What is the procedure for proposed transfers or discharges?
Usually, a nursing facility must give you, your guardian, conservator or legally liable relative a written notice, at least 30 days, and no more than 60 days, before a transfer or discharge from one facility to another. A shorter notice is allowed in emergency situations or for residents recently admitted. The nursing home must comply with all of the following notice requirements even if the home claims that the resident “consented” to the transfer or discharge. This is necessary to ensure that residents are made aware of their rights and afforded the opportunity to appeal.
If the written notice does not contain any of the following information, the discharge or transfer would be unlawful. The notice must include:
- The reason for transfer or discharge.
- The date of the proposed transfer or discharge.
- The location to which the nursing facility proposes to transfer or discharge you.
- Your right to a hearing to contest the transfer or discharge.
- The procedures you must follow to request a hearing.
- The date by which you must request a hearing in order to prevent the transfer or discharge from occurring before the hearing is held. The date given must be at least ten days from your receipt of the notice from the facility.
- Your right to represent yourself or have legal counsel, a relative, friend or other person represent you at the hearing.
- If you are being transferred to a hospital, information regarding holding your bed and readmission to the facility. The name, mailing address and telephone number of Long-term Care Ombudsman.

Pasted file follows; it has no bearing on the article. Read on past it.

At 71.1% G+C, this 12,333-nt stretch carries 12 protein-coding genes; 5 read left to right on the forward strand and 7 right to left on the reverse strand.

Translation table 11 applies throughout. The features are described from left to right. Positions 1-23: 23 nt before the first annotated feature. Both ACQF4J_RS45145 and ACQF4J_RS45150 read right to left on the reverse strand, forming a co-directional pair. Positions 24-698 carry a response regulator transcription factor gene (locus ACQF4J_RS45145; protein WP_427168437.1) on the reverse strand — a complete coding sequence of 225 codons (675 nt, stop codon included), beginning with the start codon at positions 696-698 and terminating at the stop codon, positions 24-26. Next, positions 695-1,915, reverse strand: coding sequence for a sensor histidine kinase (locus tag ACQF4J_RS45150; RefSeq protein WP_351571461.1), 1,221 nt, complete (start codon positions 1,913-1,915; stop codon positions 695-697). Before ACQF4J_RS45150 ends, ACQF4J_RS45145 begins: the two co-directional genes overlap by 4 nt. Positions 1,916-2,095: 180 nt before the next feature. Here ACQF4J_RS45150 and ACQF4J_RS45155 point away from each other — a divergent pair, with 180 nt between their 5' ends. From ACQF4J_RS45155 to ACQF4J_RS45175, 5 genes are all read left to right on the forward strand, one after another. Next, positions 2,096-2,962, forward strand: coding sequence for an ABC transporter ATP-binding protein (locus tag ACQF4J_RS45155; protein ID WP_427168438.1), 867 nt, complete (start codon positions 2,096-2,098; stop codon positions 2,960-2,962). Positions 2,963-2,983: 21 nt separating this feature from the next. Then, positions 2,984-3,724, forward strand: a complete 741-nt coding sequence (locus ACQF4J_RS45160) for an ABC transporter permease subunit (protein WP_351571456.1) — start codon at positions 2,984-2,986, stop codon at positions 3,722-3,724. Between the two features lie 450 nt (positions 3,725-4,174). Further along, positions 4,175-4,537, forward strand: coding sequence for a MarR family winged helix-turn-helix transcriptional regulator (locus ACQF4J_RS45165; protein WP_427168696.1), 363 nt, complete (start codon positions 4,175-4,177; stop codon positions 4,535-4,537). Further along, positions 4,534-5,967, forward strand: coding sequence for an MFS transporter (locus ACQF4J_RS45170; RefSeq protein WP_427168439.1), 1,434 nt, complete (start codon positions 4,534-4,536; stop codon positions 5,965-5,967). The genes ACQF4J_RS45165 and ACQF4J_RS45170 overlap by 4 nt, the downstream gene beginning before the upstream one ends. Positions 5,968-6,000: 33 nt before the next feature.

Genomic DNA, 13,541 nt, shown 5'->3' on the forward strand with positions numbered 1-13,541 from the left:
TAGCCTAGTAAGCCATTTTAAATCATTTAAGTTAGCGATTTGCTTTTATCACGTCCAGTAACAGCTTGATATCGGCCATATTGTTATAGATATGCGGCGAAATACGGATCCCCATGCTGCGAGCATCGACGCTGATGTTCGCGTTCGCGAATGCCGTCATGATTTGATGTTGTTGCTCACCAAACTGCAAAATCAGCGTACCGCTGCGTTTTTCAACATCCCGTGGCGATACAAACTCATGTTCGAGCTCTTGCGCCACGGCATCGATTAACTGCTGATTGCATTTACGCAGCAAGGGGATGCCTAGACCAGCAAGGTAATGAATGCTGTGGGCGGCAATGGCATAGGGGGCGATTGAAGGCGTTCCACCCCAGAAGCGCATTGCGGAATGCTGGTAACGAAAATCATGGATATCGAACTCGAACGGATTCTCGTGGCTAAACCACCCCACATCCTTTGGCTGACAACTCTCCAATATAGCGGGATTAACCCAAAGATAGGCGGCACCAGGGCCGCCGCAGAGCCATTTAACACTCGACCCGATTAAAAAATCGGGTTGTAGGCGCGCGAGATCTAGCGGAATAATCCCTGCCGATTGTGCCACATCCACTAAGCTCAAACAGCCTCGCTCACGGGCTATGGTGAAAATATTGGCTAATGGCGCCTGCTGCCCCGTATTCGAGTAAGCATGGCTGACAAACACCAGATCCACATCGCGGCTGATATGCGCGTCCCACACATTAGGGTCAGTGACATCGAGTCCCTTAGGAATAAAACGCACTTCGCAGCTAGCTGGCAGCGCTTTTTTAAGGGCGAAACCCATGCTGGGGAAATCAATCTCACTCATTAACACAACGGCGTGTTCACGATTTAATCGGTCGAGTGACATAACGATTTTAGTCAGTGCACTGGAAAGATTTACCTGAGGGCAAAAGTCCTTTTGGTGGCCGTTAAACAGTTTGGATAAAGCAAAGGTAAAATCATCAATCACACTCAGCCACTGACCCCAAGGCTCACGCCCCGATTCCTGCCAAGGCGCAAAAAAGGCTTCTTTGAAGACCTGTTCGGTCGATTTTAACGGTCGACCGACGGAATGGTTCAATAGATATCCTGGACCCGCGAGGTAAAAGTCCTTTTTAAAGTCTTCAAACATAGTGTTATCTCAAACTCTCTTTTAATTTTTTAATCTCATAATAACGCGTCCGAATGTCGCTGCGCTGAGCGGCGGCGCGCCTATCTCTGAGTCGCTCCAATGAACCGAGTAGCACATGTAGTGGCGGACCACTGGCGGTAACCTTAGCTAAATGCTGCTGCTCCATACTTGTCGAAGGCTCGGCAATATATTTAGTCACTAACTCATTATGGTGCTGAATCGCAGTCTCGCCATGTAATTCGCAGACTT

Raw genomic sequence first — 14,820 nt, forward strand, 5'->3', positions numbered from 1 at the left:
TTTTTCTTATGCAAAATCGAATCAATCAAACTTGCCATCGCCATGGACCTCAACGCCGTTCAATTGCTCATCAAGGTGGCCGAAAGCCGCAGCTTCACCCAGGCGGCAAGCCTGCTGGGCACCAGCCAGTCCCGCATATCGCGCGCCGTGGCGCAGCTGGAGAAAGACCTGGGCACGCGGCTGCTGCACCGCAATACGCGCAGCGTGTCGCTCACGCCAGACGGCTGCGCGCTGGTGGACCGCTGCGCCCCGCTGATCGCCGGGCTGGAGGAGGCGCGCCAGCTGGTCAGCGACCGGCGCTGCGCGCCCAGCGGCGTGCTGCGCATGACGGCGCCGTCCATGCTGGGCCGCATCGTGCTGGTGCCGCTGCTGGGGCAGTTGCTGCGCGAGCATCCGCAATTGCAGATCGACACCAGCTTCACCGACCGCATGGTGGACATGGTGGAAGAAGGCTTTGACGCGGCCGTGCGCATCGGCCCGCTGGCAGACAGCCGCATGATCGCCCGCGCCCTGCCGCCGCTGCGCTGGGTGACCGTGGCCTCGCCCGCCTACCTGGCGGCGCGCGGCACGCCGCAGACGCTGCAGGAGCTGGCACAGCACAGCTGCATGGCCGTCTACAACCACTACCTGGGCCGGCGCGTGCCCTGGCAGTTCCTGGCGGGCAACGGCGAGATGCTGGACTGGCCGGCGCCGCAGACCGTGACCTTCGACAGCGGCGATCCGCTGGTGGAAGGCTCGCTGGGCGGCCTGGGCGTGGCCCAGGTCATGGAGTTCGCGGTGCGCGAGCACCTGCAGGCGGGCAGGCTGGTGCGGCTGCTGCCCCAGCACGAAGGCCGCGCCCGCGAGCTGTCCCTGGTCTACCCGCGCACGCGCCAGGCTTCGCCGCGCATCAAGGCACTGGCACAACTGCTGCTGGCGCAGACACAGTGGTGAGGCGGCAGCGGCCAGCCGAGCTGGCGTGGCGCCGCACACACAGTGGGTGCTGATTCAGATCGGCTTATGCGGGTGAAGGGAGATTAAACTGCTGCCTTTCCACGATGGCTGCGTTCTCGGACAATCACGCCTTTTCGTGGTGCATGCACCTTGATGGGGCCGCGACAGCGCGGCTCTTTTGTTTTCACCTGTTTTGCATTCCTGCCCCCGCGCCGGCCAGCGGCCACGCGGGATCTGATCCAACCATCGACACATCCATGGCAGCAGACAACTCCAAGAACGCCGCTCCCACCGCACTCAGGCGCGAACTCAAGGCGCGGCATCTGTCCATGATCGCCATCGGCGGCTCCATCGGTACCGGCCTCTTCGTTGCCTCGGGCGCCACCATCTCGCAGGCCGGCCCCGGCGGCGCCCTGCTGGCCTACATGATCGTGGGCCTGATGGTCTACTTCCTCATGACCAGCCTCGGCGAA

Should the facility prepare a discharge plan for me?
A resident may not be discharged unless the nursing home have developed a written discharge plan. The discharge plan must:
- Be developed by your doctor or, the nursing facility’s medical director together with other medical staff.
- Consider the possibility of placement near your relatives, spouse, guardian or conservator.
- Include a written evaluation of the effects of the transfer or discharge on you and a statement of how the nursing facility will make the transfer or discharge less disturbing.
- Outline the care and kinds of services which you will receive upon transfer or discharge.
- Except in an emergency, the nursing facility must give you, your doctor, guardian, conservator or legally liable relative, a copy of the discharge plan at least 30 days prior to the transfer or discharge.
Can a transfer or discharge be appealed?
The resident always has the right to appeal a discharge or transfer. If you receive notice of a proposed transfer or discharge, it is important to start the appeal within 10 days of your receipt of a transfer or discharge notice. If you file an appeal during this 10 day period, you can not be moved until a hearing is held and a written decision is issued.
An appeal, however, can be filed within 30 days of receipt of the transfer or discharge notice. An appeal can be filed even if you have already been moved. Legal services organizations and the long-term care ombudsman can provide assistance with transfers and discharges.
Facilities that attempt to transfer residents in violation of the law or without providing them with the required advance written notice can be sued. The courts are authorized to issue injunctions to prevent transfers, to order facilities to reverse transfer, and to make nursing homes pay residents compensatory and punitive damages.
My Elder provides elder advocacy services to families. Talk to us about long-term planning, finding the right home for your loved ones, preventing crisis and abuse, and ensuring they receive the best care possible.